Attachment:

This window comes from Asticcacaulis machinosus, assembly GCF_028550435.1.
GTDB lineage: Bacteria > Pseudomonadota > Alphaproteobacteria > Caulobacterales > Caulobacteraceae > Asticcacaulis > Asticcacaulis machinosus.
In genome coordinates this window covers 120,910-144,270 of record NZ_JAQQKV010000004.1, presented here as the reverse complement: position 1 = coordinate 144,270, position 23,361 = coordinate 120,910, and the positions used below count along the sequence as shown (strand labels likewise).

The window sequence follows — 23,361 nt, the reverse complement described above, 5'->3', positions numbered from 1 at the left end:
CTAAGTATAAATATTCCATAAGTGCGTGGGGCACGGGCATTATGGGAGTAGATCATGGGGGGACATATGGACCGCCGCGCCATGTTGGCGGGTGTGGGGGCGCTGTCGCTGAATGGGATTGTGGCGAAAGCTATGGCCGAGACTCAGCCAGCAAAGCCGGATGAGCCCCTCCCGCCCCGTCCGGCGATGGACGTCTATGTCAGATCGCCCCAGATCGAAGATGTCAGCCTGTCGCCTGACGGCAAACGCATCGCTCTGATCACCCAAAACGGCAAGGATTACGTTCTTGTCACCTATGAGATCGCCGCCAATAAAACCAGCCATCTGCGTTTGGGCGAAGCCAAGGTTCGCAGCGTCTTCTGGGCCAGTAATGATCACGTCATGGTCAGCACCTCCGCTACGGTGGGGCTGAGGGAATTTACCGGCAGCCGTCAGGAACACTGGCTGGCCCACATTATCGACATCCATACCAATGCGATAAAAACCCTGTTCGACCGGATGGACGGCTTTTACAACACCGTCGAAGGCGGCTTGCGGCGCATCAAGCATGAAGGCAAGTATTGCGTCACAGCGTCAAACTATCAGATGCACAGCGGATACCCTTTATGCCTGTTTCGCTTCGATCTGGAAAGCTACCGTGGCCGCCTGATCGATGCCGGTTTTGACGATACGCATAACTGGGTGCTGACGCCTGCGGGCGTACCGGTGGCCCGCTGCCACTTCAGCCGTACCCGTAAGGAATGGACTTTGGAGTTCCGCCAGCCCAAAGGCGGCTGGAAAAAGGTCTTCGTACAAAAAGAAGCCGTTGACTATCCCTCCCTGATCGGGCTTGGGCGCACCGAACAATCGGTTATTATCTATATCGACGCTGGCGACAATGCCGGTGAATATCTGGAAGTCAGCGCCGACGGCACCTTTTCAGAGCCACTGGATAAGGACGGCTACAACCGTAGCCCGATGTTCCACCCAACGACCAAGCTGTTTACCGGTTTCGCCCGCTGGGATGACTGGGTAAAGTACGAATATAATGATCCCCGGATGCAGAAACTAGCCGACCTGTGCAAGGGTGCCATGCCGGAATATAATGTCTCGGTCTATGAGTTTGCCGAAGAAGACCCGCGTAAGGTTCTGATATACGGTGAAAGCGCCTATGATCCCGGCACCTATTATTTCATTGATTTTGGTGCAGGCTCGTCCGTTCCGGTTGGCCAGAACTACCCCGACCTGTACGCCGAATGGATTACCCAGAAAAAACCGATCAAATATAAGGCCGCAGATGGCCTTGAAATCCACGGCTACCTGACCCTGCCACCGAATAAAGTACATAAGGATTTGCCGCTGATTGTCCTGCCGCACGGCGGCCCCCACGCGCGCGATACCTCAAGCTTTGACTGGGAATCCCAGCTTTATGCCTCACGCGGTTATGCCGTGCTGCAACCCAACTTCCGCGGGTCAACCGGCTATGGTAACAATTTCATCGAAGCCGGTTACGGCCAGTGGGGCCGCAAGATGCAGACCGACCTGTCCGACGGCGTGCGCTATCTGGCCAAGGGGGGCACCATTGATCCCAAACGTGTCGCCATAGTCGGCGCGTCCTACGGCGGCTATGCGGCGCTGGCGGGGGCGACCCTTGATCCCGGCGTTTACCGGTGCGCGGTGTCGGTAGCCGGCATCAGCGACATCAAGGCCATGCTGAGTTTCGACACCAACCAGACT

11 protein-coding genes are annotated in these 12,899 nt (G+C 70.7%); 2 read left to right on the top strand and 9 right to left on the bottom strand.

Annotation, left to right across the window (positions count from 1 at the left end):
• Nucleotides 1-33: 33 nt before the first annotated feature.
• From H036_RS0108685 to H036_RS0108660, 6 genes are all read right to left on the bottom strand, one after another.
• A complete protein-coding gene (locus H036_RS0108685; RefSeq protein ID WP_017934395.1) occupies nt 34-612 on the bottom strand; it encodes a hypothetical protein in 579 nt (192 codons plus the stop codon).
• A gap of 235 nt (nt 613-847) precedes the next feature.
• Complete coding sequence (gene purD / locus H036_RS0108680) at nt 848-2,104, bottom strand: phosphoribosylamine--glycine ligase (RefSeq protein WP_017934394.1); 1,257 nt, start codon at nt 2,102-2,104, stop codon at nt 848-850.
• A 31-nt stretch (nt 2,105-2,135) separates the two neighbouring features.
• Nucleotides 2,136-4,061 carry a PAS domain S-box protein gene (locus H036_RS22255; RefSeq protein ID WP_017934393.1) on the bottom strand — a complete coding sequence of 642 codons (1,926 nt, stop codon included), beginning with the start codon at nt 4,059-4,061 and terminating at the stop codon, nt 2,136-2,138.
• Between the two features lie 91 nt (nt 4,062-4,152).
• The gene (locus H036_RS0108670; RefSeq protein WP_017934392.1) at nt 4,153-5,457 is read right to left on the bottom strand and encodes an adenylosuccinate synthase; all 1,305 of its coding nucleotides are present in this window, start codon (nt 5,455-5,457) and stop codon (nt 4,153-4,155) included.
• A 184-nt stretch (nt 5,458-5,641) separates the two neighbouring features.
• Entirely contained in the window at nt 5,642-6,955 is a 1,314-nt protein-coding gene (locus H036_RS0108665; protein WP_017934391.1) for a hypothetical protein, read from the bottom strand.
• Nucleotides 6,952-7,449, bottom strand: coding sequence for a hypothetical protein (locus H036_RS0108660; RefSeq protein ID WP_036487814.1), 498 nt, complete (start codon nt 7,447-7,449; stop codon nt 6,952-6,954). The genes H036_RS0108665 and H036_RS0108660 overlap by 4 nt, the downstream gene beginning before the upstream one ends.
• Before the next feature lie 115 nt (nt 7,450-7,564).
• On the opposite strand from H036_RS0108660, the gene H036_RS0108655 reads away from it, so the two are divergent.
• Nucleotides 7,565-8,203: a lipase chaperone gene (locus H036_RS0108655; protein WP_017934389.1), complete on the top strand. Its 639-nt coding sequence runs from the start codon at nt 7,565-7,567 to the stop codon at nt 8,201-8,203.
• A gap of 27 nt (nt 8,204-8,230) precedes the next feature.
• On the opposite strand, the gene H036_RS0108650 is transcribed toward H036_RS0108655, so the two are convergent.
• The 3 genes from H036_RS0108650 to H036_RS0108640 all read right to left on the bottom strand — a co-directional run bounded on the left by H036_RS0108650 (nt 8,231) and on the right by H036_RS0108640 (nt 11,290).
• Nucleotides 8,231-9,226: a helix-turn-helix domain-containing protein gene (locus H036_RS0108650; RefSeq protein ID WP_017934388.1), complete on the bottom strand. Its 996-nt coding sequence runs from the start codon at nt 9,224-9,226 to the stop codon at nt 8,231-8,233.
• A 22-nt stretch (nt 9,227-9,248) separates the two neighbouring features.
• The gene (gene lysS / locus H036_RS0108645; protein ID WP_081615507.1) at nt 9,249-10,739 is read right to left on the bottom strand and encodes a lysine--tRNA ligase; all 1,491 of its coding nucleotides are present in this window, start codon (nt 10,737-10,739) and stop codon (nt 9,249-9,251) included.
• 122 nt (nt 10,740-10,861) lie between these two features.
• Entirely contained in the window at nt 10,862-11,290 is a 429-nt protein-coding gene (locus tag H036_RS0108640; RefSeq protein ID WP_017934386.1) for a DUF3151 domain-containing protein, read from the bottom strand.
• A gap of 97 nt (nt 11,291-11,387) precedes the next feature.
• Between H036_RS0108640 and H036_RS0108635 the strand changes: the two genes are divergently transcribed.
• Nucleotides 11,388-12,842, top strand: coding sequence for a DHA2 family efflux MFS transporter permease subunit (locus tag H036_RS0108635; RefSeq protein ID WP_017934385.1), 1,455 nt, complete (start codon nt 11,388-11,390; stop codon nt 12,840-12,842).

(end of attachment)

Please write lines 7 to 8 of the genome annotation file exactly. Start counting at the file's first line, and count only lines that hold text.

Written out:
Annotation, left to right across the window (positions count from 1 at the left end):
• Nucleotides 1-33: 33 nt before the first annotated feature.